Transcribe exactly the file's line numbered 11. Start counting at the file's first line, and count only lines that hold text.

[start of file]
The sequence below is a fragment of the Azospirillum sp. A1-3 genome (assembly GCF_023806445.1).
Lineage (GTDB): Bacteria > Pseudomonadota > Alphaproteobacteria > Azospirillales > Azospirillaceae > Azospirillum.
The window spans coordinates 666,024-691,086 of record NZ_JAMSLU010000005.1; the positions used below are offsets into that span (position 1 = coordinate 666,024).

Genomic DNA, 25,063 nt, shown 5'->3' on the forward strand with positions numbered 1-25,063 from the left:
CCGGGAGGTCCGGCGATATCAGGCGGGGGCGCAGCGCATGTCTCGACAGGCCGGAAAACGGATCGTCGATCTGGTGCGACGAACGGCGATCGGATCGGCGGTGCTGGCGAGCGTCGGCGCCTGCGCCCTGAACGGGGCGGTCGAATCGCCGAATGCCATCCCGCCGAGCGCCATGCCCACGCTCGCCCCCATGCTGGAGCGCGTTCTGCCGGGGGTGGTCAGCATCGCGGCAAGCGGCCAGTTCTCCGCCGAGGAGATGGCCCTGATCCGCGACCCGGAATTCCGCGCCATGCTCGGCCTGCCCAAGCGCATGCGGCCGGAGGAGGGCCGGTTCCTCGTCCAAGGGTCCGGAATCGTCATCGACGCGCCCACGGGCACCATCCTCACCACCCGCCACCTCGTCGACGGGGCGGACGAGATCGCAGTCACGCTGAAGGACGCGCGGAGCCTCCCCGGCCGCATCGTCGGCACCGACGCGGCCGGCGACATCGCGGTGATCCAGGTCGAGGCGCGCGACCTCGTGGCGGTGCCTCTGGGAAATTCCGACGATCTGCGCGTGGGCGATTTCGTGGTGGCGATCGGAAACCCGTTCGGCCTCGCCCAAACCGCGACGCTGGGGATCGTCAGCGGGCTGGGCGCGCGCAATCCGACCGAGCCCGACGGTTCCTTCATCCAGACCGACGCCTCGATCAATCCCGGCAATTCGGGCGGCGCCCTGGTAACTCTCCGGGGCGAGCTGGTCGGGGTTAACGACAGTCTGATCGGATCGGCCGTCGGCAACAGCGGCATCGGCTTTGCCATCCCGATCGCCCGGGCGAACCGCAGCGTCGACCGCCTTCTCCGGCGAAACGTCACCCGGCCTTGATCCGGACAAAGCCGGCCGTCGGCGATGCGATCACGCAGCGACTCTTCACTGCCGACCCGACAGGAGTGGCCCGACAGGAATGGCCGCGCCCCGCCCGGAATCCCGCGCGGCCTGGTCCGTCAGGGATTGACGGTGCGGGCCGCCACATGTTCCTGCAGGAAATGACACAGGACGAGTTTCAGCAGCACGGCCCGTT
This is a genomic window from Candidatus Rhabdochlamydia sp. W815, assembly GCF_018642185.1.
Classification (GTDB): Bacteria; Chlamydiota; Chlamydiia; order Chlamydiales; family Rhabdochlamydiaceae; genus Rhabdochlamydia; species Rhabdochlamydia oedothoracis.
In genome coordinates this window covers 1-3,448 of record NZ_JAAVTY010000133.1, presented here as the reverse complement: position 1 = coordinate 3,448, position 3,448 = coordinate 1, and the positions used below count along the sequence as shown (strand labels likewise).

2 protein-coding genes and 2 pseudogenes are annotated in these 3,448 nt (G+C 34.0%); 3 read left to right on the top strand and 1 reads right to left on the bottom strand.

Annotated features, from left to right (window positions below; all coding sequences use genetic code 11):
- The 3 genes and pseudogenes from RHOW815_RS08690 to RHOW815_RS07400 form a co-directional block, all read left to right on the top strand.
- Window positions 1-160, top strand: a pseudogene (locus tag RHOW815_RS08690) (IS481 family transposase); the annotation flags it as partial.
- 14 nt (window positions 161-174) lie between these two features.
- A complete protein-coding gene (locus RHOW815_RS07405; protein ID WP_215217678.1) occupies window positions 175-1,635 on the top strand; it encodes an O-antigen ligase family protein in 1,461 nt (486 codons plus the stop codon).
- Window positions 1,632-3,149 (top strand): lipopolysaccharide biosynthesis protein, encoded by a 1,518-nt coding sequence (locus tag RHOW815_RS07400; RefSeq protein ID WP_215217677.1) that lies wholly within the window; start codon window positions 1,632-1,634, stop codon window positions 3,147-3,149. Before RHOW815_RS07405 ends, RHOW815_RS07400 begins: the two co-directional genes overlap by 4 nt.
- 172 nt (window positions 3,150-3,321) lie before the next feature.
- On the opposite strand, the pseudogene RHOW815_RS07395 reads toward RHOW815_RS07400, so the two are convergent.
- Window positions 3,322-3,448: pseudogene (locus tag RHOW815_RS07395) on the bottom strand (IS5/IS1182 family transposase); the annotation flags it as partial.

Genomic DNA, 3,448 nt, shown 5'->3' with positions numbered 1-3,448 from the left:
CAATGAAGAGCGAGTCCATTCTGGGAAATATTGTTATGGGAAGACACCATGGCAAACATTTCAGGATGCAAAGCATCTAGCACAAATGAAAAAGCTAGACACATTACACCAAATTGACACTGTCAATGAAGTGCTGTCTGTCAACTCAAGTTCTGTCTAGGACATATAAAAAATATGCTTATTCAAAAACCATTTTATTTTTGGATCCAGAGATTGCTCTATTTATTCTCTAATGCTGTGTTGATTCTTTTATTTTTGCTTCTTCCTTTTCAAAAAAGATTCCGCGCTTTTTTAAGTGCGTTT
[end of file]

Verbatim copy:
- The 3 genes and pseudogenes from RHOW815_RS08690 to RHOW815_RS07400 form a co-directional block, all read left to right on the top strand.